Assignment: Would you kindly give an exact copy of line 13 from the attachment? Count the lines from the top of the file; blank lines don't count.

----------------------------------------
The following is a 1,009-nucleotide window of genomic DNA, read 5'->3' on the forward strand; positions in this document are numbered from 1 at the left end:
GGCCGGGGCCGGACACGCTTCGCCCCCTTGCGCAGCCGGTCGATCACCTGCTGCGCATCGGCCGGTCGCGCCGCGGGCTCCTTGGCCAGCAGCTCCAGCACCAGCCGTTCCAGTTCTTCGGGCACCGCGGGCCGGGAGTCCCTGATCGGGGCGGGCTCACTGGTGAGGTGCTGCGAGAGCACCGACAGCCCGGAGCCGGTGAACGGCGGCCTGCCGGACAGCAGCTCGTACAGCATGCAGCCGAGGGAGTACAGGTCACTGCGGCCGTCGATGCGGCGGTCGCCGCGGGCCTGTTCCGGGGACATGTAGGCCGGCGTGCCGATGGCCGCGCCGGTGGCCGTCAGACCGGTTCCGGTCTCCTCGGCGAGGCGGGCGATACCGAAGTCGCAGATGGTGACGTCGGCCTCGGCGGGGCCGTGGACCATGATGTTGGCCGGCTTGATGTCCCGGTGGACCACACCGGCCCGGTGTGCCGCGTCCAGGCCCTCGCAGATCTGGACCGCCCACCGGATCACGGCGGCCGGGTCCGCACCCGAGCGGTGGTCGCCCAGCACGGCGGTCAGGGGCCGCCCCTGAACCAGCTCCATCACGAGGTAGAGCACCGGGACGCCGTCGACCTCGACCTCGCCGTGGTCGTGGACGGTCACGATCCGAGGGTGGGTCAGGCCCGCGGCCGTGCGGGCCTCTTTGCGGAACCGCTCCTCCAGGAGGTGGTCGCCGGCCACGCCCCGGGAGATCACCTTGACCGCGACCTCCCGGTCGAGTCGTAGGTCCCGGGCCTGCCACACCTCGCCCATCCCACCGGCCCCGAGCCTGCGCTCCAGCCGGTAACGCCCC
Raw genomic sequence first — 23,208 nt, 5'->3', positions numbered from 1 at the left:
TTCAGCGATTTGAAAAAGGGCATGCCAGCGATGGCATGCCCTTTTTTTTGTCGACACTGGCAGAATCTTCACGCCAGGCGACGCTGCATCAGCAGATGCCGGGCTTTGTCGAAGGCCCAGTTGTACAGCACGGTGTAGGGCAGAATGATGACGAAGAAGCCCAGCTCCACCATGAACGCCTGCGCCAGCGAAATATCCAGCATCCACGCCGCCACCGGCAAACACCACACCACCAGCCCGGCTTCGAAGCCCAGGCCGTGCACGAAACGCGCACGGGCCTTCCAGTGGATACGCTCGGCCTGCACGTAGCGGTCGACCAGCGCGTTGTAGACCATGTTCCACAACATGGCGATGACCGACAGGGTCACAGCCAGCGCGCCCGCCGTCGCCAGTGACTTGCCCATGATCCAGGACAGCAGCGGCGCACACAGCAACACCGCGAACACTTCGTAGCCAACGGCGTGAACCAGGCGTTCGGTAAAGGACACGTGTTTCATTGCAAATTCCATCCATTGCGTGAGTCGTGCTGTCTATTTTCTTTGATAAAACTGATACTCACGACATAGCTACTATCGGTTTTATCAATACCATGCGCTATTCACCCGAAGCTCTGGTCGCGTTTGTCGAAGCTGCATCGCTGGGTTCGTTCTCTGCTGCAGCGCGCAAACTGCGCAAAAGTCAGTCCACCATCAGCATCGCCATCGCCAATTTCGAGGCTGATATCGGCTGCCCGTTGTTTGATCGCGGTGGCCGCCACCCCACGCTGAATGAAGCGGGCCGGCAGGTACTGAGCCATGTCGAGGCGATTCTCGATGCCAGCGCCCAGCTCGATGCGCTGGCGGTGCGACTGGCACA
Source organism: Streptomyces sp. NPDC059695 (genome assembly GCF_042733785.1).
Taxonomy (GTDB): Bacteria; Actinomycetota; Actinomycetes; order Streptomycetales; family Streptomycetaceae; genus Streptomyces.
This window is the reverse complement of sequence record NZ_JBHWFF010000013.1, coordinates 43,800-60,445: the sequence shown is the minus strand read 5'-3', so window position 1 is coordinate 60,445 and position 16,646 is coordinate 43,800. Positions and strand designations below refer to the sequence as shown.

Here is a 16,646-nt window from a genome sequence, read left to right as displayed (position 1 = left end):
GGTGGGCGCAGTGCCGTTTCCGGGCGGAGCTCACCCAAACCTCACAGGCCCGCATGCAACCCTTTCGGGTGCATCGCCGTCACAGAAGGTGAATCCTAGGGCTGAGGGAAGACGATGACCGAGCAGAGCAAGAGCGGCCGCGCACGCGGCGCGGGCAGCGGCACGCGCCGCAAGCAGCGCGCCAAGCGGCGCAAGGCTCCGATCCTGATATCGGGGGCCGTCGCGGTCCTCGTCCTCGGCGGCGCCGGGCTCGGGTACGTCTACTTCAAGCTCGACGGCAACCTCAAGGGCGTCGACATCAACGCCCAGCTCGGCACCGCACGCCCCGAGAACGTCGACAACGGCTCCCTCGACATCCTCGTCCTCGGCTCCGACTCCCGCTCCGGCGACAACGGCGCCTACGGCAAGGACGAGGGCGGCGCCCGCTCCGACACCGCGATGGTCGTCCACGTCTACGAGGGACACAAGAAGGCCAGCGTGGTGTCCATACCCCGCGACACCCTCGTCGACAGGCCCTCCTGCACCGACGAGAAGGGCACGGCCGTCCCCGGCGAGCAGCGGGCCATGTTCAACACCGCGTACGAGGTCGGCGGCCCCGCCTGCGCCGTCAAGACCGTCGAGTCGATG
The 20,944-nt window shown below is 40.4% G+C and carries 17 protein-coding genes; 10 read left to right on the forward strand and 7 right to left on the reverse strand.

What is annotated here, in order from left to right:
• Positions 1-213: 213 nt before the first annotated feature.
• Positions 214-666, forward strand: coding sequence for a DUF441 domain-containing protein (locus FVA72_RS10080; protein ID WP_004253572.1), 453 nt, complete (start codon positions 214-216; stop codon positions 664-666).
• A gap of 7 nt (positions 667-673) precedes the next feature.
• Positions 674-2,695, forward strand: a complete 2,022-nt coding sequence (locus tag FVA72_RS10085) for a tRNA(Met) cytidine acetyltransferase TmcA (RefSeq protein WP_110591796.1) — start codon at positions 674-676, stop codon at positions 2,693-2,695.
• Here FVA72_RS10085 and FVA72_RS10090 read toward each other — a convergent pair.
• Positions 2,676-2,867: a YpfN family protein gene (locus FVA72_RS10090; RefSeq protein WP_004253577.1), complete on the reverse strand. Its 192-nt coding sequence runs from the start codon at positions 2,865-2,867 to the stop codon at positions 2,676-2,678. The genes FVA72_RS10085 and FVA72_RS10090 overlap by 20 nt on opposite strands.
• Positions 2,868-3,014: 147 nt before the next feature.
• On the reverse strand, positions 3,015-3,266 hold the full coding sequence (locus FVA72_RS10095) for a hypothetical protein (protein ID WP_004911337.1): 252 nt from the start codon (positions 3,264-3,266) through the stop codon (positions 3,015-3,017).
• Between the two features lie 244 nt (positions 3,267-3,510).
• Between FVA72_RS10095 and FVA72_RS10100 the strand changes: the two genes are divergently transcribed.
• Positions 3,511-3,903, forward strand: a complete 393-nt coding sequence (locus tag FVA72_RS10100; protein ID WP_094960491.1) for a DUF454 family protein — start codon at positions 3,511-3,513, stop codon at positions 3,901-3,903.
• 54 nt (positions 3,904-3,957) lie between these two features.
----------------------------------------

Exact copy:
• Positions 214-666, forward strand: coding sequence for a DUF441 domain-containing protein (locus FVA72_RS10080; protein ID WP_004253572.1), 453 nt, complete (start codon positions 214-216; stop codon positions 664-666).